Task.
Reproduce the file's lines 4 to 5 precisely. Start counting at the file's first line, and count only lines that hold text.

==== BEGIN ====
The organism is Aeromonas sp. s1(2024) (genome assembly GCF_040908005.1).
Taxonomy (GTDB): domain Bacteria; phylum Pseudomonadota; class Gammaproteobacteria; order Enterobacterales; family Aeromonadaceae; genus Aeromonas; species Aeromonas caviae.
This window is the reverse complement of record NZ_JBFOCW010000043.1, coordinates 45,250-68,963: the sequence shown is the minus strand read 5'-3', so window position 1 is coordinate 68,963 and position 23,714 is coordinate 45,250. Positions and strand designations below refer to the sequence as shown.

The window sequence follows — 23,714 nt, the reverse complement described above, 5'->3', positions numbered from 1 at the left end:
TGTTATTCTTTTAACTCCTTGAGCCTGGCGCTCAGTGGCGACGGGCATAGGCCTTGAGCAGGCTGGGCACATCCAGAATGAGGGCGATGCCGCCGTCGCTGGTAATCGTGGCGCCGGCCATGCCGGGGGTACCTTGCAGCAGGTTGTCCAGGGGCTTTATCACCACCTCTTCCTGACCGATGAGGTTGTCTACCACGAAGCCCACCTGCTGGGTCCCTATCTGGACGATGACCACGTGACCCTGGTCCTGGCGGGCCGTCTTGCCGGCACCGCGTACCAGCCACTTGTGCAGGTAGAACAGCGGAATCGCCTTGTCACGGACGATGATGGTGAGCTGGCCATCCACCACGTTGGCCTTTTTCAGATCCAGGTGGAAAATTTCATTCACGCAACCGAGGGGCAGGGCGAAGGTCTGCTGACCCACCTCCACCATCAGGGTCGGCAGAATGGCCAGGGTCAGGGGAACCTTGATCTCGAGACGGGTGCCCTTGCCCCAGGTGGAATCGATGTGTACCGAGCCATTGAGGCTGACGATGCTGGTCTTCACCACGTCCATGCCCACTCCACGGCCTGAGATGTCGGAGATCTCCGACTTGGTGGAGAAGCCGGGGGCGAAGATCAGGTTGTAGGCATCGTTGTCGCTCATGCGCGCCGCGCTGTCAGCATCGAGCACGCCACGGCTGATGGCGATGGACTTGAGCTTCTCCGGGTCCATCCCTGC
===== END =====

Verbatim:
The window sequence follows — 23,714 nt, the reverse complement described above, 5'->3', positions numbered from 1 at the left end:
TGTTATTCTTTTAACTCCTTGAGCCTGGCGCTCAGTGGCGACGGGCATAGGCCTTGAGCAGGCTGGGCACATCCAGAATGAGGGCGATGCCGCCGTCGCTGGTAATCGTGGCGCCGGCCATGCCGGGGGTACCTTGCAGCAGGTTGTCCAGGGGCTTTATCACCACCTCTTCCTGACCGATGAGGTTGTCTACCACGAAGCCCACCTGCTGGGTCCCTATCTGGACGATGACCACGTGACCCTGGTCCTGGCGGGCCGTCTTGCCGGCACCGCGTACCAGCCACTTGTGCAGGTAGAACAGCGGAATCGCCTTGTCACGGACGATGATGGTGAGCTGGCCATCCACCACGTTGGCCTTTTTCAGATCCAGGTGGAAAATTTCATTCACGCAACCGAGGGGCAGGGCGAAGGTCTGCTGACCCACCTCCACCATCAGGGTCGGCAGAATGGCCAGGGTCAGGGGAACCTTGATCTCGAGACGGGTGCCCTTGCCCCAGGTGGAATCGATGTGTACCGAGCCATTGAGGCTGACGATGCTGGTCTTCACCACGTCCATGCCCACTCCACGGCCTGAGATGTCGGAGATCTCCGACTTGGTGGAGAAGCCGGGGGCGAAGATCAGGTTGTAGGCATCGTTGTCGCTCATGCGCGCCGCGCTGTCAGCATCGAGCACGCCACGGCTGATGGCGATGGACTTGAGCTTCTCCGGGTCCATCCCTGC